Marijuana may help fight cancer: Study
Madrid, April 3: Seems like Bob Marley wasn't kidding when he claimed marijuana can be good for you. Marijuana has anti-cancerdefine properties, which may prove beneficial in the treatment of malignant cells in the brain, claims a new study.
Researchers from Complutense University in Madrid have found that “the active component of marijuana, tetrahydrocannabinol or THC, causes cancerdefine cells to undergo a process called autophagy. This is the breakdown that occurs when the cell essentially self-digests."
Co-author of the study, Guillermo Velasco, and his team explained that the introduction of THC in the brain appears "to kill cancer cells, while it does not affect normal cells."
The research was primarily done on mice. The scientists introduced cancer into the mice and then gave them THC daily. Two patients with highly aggressive brain tumors were also examined in an experimental trial. Both patients had been enrolled in a clinical trial designed to test THC's potential as a cancer therapy. The scientists administered THC treatment on the skull.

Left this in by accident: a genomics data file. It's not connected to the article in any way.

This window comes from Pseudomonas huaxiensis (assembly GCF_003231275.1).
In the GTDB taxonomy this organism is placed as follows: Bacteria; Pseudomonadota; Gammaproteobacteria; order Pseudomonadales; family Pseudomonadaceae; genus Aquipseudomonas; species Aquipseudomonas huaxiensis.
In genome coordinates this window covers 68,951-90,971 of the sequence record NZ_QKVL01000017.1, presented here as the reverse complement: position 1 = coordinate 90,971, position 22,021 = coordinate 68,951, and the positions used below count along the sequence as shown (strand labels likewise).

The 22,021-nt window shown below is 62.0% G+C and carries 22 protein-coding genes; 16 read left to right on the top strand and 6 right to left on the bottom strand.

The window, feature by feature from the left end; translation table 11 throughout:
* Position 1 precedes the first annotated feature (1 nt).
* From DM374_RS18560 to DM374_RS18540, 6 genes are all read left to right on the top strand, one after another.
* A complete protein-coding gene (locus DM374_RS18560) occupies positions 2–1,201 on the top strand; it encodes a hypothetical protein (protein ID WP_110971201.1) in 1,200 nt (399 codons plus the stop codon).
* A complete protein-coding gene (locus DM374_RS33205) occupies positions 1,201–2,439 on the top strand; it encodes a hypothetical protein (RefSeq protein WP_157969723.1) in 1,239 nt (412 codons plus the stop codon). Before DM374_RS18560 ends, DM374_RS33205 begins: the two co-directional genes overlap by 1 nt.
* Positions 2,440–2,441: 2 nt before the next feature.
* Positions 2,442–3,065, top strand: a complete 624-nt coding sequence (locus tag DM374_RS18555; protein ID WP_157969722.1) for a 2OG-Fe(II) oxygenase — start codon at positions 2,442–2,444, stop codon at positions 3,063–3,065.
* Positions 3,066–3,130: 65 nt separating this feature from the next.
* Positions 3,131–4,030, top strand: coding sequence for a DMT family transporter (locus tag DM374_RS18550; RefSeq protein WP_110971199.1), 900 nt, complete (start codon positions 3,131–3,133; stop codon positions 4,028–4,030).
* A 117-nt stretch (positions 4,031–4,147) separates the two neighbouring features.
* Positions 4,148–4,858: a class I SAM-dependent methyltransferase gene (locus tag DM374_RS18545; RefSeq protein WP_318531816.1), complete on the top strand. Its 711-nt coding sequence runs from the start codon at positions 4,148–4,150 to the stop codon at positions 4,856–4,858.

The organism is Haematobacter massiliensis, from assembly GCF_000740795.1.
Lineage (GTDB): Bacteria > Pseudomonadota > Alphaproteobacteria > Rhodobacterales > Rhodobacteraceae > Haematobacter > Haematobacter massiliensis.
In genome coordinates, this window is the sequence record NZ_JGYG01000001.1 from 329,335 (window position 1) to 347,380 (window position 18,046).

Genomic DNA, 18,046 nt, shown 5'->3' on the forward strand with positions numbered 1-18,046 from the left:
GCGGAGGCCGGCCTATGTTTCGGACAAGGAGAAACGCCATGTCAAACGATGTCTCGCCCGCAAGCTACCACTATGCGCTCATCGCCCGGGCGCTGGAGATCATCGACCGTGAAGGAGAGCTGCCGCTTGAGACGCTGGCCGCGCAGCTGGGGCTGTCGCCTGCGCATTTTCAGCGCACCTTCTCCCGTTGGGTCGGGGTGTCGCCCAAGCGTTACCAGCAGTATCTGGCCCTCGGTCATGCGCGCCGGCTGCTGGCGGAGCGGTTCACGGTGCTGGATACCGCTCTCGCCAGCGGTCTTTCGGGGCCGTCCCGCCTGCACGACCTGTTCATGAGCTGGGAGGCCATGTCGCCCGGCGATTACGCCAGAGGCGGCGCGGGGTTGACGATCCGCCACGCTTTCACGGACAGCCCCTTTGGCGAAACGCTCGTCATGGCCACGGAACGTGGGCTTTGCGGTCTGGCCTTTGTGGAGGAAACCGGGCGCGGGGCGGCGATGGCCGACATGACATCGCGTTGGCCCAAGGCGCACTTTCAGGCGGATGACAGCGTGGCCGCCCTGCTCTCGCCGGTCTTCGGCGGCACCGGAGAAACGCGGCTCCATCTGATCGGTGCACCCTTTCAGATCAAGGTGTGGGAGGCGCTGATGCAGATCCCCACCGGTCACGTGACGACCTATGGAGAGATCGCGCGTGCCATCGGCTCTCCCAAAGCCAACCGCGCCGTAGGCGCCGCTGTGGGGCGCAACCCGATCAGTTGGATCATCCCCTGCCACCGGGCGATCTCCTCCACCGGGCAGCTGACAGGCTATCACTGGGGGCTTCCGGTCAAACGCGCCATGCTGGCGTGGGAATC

They then analyzed the brain tissue using electron microscopes both before and after a 26- to 30-day THC treatment trial.
The researchers found that THC eliminated cancer cells while it left healthy cells intact, giving a clear indication of the curative value of marijuana. The team also made another discovery when they tracked the signaling route by which this process was activated.
"We found that the anti-tumoral action of THC is based on its ability to activate an intracellular signalling pathway that promotes the activation of a cellular process called 'autophagy'. The activation of this pathway leads to cancer cell death," revealed Guillermo Velasco.
The researchers declared that the work shows how "a new family of potential antitumoral agent" exists among THC and is related to cannabinoids.
Velasco stated that the "The potential use of cannabinoid (marijuana) based medicines in now being investigated.”
Cannabis-based medicine is comparatively cheaper as opposed to other anti-cancer drugs found in the market. However, the scientists feel more intense study is needed before the commercial prospects of marijuana as an anti-cancer medicine are ascertained.
"It is difficult to predict whether that (marijuana-based medicines) could have a real impact in the cost of cancer therapies as the future of these treatments is based in combining different agents," added Velasco.
Dr. John S. Yu, co-director of the Comprehensive Brain Tumor Program in the Maxine Dunitz Neurosurgical Institute at Cedars-Sinai Medical Center in Los Angeles, commented, "So this is yet another indication that THC has an anti-cancer effect, which means it's certainly worth further study.
“But it does not suggest that one should jump at marijuana for a potential cure for cancer, and one should not urge anyone to start smoking pot right away as a means of curing their own cancer."
The research appears in the April edition of US-published Journal of Clinical Investigation.